Minehead West Somerset Golf Club

Golf Lessons at Minehead & West Somerset Golf Club

About Minehead & West Somerset Golf Club

Golf Lessons at Minehead & West Somerset Golf Club

Golf Swing Tips

To improve your golf game, it’s vital that you take golf lessons. Golf is a sport that is almost impossible to learn without some sort of guidance. Luckily, there are golf experts around the country whose job it is to teach golf. By taking golf lessons, you can drastically improve your game in a relatively short amount of time. Taking golf lessons can be an expensive, time-consuming effort. And like any good or service that will cost money and require time, you should be careful before you buy.  Golf can be a really costly game to play and it is reasonable to assume that you have invested a fair amount of money in your equipment – golf clubs, golf bag, golf balls, golf clothing, golf cart etc; – therefore doesn’t it make common sense for you to learn how to use them to their advantage and improve your skills and capabilities?

Visit Minehead & West Somerset Golf Club for golf lessons and other info. on golf.

Minehead & West Somerset Golf Club

Founded in 1882, Minehead and West Somerset is the second oldest club in Somerset. Whilst preserving the best traditions of the sport, we have a progressive outlook and take pride in both maintaining and developing our magnificent course. There is always a warm and friendly welcome to individual golfers, societies, corporate groups and visitors.18 holes, 6153 yards. S.S.S. 70.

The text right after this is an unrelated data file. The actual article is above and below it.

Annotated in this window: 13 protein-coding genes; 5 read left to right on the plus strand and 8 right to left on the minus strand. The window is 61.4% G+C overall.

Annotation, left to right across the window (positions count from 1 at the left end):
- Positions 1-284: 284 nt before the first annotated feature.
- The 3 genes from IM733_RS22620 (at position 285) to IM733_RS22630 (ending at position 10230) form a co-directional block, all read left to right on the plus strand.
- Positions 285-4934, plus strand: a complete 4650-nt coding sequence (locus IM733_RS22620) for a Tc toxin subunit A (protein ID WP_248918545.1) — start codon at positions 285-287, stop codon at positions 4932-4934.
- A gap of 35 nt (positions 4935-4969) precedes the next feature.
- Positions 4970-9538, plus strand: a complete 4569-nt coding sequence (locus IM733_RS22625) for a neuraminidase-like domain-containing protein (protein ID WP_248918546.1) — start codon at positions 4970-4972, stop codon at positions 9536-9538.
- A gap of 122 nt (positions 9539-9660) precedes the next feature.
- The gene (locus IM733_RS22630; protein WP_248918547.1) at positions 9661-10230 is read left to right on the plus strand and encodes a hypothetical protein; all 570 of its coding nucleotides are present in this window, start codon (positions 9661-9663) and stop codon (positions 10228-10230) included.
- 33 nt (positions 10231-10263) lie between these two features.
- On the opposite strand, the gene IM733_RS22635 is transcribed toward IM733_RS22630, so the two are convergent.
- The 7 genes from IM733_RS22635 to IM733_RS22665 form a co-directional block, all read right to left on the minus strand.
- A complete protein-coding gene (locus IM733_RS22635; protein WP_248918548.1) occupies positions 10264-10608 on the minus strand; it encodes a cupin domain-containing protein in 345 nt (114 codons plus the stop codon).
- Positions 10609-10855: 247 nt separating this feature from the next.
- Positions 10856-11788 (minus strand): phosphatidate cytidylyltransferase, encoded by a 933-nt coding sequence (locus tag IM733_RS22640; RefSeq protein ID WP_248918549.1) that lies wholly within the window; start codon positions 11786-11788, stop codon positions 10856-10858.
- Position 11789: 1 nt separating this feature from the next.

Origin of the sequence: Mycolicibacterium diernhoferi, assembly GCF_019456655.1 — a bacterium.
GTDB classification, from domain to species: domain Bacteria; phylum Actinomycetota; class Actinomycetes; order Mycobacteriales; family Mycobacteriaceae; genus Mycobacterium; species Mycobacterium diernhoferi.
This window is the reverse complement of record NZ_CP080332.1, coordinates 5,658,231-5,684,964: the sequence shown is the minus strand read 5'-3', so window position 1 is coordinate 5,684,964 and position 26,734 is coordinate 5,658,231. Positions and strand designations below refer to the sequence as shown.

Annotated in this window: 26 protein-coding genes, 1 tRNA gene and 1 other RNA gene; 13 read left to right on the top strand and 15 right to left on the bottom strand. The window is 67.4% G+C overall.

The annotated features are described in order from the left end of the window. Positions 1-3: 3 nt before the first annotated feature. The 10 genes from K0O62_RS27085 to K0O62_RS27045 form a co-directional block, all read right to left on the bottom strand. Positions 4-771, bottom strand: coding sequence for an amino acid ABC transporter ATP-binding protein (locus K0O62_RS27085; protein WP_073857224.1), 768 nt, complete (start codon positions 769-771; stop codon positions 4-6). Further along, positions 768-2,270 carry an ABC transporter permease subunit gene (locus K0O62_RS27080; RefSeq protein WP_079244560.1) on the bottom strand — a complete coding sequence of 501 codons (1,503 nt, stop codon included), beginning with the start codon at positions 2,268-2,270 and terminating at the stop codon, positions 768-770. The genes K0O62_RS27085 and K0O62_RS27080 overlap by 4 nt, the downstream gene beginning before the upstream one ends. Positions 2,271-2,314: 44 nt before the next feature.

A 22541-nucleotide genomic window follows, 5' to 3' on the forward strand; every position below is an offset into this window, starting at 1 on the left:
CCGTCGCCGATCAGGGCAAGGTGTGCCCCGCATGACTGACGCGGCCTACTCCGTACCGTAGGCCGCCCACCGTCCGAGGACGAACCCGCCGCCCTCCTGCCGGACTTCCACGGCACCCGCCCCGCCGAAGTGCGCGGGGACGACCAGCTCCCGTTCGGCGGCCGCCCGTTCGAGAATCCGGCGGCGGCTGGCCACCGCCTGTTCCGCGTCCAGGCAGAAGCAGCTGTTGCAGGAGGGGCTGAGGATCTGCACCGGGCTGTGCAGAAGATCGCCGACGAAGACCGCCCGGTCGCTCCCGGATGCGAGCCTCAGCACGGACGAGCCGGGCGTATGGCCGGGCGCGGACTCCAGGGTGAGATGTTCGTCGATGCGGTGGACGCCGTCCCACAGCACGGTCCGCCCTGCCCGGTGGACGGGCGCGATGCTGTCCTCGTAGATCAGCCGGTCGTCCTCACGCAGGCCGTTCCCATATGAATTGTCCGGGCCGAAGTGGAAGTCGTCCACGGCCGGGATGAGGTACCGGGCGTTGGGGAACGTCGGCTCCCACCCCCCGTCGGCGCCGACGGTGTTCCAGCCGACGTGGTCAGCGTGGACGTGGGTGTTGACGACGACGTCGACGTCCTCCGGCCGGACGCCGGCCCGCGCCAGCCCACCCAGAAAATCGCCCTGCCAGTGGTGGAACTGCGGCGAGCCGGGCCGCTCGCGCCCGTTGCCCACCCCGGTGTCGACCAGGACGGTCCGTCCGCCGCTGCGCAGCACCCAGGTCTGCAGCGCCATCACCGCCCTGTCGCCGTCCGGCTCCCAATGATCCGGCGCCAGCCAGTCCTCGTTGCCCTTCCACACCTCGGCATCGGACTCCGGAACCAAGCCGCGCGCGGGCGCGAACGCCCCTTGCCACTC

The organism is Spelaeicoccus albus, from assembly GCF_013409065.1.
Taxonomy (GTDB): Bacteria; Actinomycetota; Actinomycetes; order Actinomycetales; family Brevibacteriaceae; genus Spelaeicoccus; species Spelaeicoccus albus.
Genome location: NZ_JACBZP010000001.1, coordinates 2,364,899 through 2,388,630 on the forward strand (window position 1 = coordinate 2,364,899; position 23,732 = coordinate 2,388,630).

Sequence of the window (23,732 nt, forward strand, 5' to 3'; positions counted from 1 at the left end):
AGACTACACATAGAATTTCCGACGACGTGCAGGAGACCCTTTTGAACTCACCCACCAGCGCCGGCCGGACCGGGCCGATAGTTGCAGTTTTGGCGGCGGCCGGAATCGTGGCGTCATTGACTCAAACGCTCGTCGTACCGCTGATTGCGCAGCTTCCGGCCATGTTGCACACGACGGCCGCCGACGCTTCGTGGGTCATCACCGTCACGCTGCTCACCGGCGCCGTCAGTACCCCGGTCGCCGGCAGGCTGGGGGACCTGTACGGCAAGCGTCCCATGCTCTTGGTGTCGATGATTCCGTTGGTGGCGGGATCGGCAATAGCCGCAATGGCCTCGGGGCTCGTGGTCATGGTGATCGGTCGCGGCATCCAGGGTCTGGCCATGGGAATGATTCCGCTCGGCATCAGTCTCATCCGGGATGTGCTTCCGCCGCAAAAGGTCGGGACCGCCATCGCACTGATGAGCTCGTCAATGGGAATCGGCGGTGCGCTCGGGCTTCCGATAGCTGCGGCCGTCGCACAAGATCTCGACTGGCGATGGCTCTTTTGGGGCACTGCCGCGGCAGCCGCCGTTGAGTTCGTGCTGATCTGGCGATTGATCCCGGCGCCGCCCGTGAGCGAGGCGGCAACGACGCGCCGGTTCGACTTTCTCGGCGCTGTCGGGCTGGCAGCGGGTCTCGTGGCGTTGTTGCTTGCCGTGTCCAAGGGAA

Minehead & West Somerset Golf Club

Dave Pelz’s Putting Bible – golf’s least understood skill.

Extract from the book:

There’s nothing worse than working hard on the wrong thing expecting improvement from it then ending up with nothing.

In our three-day schools we have the time and equipment necessary to perform all these measurements accurately on facilities specially designed to teach the short game and putting. I point this out not because I’m trying to sell schools but because I want you to know what is available and what is the best way to learn to putt better.

There are some things we can’t measure in schools and clinics statistics only the golfer can keep track of. For example it’s particularly informative to analyze one’s missed-putt pattern to see if there is a favorite way of missing. We invariably find that there is a miss preference although golfers sometimes deny this until someone accumulates the data and shows it to them.

We quantify misses by breaking them into nine categories or zones (Figure 10.2.1) and keeping a record of them over time. Once you know if there is a pattern and if so which one it becomes easier to deal with whatever is causing it. Several of the games described in the next few chapters were developed to retrain golfers’ subconscious habits resulting in the elimination of such patterns.

For example if you learned that you tend to miss short and to the right of the hole (zone 2) the assumption might be that you strike putts on the toe of the putter. After confirming this by measurement (using `Teacher Putting Impact ‘tape) you would practice with Teacher Clips (to improve your impact pattern) and play the game called “Safety Drawback” (to improve your feel and touch). In time your

216 The Improvement Process pattern of misses short and right would disappear and you would start making more putts (more details of this problem are in section 12.3).

Minehead & West Somerset Golf Club

The Long Drive Bible: How You Can Hit the Ball Longer, Straighter, and More Consistently